What I want to say to this poor father is this: “Don’t let your grief and anger overshadow and blind you to your own blameworthy actions. Please don’t do this, or you chance injuring your remaining family anew. And you won’t be doing your beautiful daughter’s memory any justice.

“There were others in that car who saw and heard what you did–how you acted. Who lived the moment with you. If you hide behind the fact that the murderer was evil, and discard or attempt to hide any evidence of your own wrongdoing, you teach others that it’s OK to be ruthless and vicious to our fellow beings, just as long as you’re less so than they are to you.”

An eye for an eye just isn’t the way to live our lives in this day and age (it never was). And behaving so leaves it too difficult to see the road before us…


Thoughts on the Electability of Non-Politicians: Character Trumps Experience

David Frum, former special assistant to George W. Bush, has decided that Herman Cain can’t be president. And he tells us why in this CNN opinion piece.

Penguin LogicBut I beg to differ…

Oh, he does make some compelling arguments — at least for some people.

But Frum counts on the fact that We the People just won’t take the time, nor do we have the sophistication, to figure out what’s really being communicated. He thinks he can hide it (as do others, including the media) through the foggy logic of modern political argumentation that he employs.

Here’s the gist.

The crux of Frum’s argument is this: Cain hasn’t been in politics, so Cain can’t effectively run government.

Really…? [Continue reading]

On Faith and Politics

Governor Mitt RomneyI don’t care much for the latest attempts to discredit Mitt Romney on the basis of his religious preferences.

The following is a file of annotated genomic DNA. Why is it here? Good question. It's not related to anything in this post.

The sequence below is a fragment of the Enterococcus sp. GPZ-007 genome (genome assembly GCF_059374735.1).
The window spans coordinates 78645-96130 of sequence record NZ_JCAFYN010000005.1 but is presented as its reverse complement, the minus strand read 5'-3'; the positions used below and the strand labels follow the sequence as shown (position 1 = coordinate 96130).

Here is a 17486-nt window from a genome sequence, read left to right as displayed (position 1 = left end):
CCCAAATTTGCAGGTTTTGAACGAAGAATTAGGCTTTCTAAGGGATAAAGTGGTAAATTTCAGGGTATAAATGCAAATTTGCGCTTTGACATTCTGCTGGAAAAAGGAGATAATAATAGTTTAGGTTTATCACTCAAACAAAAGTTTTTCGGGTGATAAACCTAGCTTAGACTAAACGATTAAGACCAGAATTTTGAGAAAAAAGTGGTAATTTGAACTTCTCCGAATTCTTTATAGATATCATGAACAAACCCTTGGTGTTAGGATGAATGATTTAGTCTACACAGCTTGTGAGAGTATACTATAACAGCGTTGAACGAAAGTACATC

From what I know, it wouldn’t have appealed to the founding fathers, either.

In a breaking story appearing at the end of last week on CNN’s Political Ticker, we once again hear that a few evangelical leaders seek to create a litmus test for the Presidency—and that according to one’s faith.

There are several problems with this… [Continue reading]

A Day To Remember

I’m just curious… Who knows what it is about today’s date, September 17th, that makes it special?

Well, we certainly know it doesn’t have anything to do with September 11th. Even though our date follows just a few days after that ignominious incident, nothing of historical significance could have taken place so quickly in response.

If I mention that it’s a date of political significance, does that help any?

Well, it’s too early before the elections to be included in any type of “October surprises.” And while I’m sure there are plenty of historical things that could have happened on this day, it’s not like there was a Pearl Harbor or Bay of Pigs, or even a Battle of the Bulge, in terms of possible big military anniversaries.

Were there any big catastrophes recorded for the date? In point of fact, the event represents much more in the way of hope than in terms of destruction. One participant at the event in question even likened the moment to a “rising sun” of hope—certainly an encouraging and apt description.

Give up yet? [Read the answer]